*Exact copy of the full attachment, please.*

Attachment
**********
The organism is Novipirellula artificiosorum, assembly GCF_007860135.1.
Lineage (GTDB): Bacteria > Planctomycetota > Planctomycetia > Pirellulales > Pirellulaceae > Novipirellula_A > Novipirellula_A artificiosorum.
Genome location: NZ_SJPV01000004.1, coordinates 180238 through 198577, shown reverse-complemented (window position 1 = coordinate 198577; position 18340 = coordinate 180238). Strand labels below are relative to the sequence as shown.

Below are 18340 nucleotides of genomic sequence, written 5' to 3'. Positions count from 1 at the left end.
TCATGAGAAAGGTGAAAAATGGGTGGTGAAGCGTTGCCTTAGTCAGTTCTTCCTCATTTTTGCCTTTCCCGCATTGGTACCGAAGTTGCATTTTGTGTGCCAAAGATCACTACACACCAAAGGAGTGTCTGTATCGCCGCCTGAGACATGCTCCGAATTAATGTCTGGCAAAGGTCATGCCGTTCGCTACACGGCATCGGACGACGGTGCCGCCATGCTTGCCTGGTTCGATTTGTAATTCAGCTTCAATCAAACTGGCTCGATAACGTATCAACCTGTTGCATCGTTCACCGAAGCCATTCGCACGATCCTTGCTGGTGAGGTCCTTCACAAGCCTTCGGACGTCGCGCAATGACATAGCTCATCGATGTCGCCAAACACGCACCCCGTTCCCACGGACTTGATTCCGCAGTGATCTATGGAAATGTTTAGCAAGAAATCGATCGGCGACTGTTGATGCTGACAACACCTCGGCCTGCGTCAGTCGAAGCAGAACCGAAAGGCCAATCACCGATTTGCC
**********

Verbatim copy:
The organism is Novipirellula artificiosorum, assembly GCF_007860135.1.
Lineage (GTDB): Bacteria > Planctomycetota > Planctomycetia > Pirellulales > Pirellulaceae > Novipirellula_A > Novipirellula_A artificiosorum.
Genome location: NZ_SJPV01000004.1, coordinates 180238 through 198577, shown reverse-complemented (window position 1 = coordinate 198577; position 18340 = coordinate 180238). Strand labels below are relative to the sequence as shown.

Below are 18340 nucleotides of genomic sequence, written 5' to 3'. Positions count from 1 at the left end.
TCATGAGAAAGGTGAAAAATGGGTGGTGAAGCGTTGCCTTAGTCAGTTCTTCCTCATTTTTGCCTTTCCCGCATTGGTACCGAAGTTGCATTTTGTGTGCCAAAGATCACTACACACCAAAGGAGTGTCTGTATCGCCGCCTGAGACATGCTCCGAATTAATGTCTGGCAAAGGTCATGCCGTTCGCTACACGGCATCGGACGACGGTGCCGCCATGCTTGCCTGGTTCGATTTGTAATTCAGCTTCAATCAAACTGGCTCGATAACGTATCAACCTGTTGCATCGTTCACCGAAGCCATTCGCACGATCCTTGCTGGTGAGGTCCTTCACAAGCCTTCGGACGTCGCGCAATGACATAGCTCATCGATGTCGCCAAACACGCACCCCGTTCCCACGGACTTGATTCCGCAGTGATCTATGGAAATGTTTAGCAAGAAATCGATCGGCGACTGTTGATGCTGACAACACCTCGGCCTGCGTCAGTCGAAGCAGAACCGAAAGGCCAATCACCGATTTGCC